So yesterday was my 15th session of radiotherapy. I hopped onto the bed, positioned myself in exactly the right position (its a particular skill) and made the same old “sooo Meester Bond” quip I always do. The radiologists smiled weakly as they always do and got on with their job of ensuring Professor Zappy did his usual precise targetting. They use terms I don’t understand but with which I’ve become familiar “2mm sup?” “Yep and 7 interior … ok see you in a minute Deb.” Off they go and in a few seconds I hear the monotonous bleep like a lorry reversing which means I’m alone in a room using radiation and it’s probably wise not to enter.
The machine whirrs round me, underneath me first for obvious reasons, then to the side, then back to its original position. Sometimes I fantasise the machine is stationary and it’s me whizzing round like I’m on a particularly medically themed Theme Park ride. I always sing along to the radio. Sometimes it’s blackly apt. Style Council “No matter what I do, I’ll end up hurting you” when you’re being bombarded with radiation for instance.
Then the door opens and the bed is lowered with the usual warning not to sit up too quickly or I’ll bang head. I haul my jeans back up, pop my shoes on and with a cheery “See you tomorrow” I’m on my way back home.
That’s my life now and will be for another 15 sessions. I’m probably the only one not looking forward to the two bank holiday weekends in a row because it delays my course by four days. Yes, congrats and all that Will and Kate but really? Straight after a long weekend?
I’ve been thinking about this halfway point. It’s brilliant in one way. All downhill from now – every day a day nearer to the end of treatment. In another way, I know what to expect. The slow change from “ooh chemo doesn’t make you feel that bad” to “waking yourself up crying out in pain and misery”. (sorry gang, I don’t know what you’re supposed to do with that information and I hesitated before I typed it but I must be honest in this blog or what’s the point?) I’m also scared about after the treatment. I wait for eight weeks while the radiotherapy continues to work and the chemo has done its job until I’m called into my Consultant’s office after various scans and tests and told my future; the tumour has gone or at least shrunk to the point where its non threatening or Plan B: The colostomy bag. I know I can cope with either option (hardy Northern stock and all that) but those two months when I can’t do anything but wait, when everything has been done will be tough. It’s like when you’ve done your best in an exam and have to wait to see if you’ve passed. You just have to take your mind off it.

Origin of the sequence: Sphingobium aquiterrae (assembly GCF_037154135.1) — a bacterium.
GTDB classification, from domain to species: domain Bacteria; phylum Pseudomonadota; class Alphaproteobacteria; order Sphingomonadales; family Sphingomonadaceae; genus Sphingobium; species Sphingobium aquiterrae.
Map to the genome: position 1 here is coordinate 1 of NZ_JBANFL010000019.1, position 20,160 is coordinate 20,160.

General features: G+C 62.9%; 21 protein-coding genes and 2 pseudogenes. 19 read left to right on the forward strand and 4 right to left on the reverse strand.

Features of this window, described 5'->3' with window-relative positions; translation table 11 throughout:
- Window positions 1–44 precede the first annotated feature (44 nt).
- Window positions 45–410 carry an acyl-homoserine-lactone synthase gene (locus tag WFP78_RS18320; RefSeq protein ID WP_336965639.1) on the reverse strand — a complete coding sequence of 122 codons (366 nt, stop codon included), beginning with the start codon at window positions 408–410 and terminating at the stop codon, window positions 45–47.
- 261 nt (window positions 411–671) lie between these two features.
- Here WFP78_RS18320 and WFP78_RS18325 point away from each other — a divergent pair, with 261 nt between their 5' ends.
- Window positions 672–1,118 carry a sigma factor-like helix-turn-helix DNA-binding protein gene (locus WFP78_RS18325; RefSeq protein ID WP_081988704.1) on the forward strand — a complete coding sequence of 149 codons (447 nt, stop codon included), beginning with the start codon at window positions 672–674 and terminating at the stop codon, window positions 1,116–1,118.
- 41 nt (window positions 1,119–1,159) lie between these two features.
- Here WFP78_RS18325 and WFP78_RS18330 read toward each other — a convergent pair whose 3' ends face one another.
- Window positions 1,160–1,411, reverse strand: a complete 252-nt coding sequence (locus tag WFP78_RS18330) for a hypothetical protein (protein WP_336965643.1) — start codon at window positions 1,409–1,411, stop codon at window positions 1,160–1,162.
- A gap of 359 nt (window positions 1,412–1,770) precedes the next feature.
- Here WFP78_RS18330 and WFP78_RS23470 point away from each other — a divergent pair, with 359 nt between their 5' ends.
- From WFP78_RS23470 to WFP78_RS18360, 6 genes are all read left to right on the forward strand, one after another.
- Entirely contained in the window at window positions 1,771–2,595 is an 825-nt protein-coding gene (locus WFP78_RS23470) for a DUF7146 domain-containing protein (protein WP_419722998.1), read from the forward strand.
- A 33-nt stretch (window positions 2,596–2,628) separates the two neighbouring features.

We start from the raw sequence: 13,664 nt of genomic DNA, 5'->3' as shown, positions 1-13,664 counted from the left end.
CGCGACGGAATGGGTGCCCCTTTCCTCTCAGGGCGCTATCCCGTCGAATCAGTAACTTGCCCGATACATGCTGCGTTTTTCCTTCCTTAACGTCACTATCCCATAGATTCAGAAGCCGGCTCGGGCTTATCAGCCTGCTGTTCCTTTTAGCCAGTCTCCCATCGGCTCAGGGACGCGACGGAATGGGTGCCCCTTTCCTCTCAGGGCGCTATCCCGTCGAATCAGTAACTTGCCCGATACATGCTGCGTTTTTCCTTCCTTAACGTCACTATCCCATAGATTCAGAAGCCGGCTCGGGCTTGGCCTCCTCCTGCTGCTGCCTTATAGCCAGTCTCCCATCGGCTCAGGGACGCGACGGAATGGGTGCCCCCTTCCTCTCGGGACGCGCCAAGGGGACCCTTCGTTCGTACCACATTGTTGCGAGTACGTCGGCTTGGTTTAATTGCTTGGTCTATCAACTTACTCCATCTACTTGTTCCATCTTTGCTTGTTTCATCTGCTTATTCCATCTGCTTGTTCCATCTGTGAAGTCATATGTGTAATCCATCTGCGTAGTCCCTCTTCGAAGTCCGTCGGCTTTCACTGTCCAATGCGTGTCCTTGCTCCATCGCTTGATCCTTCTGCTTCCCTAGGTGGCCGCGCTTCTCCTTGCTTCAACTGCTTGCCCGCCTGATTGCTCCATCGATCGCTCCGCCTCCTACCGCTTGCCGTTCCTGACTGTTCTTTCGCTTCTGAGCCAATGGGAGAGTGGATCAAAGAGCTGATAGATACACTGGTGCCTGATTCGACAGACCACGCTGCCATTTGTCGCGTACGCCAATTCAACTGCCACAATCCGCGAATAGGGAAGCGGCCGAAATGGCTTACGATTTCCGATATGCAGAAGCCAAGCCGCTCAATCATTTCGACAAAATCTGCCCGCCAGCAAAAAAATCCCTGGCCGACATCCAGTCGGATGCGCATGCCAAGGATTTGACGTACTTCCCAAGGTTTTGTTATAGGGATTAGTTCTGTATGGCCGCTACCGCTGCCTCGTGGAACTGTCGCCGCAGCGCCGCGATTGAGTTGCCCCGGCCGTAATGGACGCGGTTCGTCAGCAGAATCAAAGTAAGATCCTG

So I’ll visit friends and relatives and revel in their smiles, I’ll have a new Great Niece or Nephew to meet and I’m eye-crossingly excited about that. I have dear friends who live on the coast and I’ll invite myself for a couple of days and sit round their kitchen table clutching a mug of coffee, (who am I kidding – a glass of wine) and roaring with laughter. I’ll visit my Essex Blondes and curl up on the huge sofa reaching over for another sweetie from the massive sweetie bucket while watching a film (preferably scary). I’ll drive everywhere. I’ve missed driving so much. Me and Luigi in perfect harmony roaring down a motorway with The Lightening Seeds “Life of Riley” at full blast.
You know, I’ve sort of cheered myself up in the course of writing this and that, dear reader, is a good thing. Thanks as ever for reading. Til next time.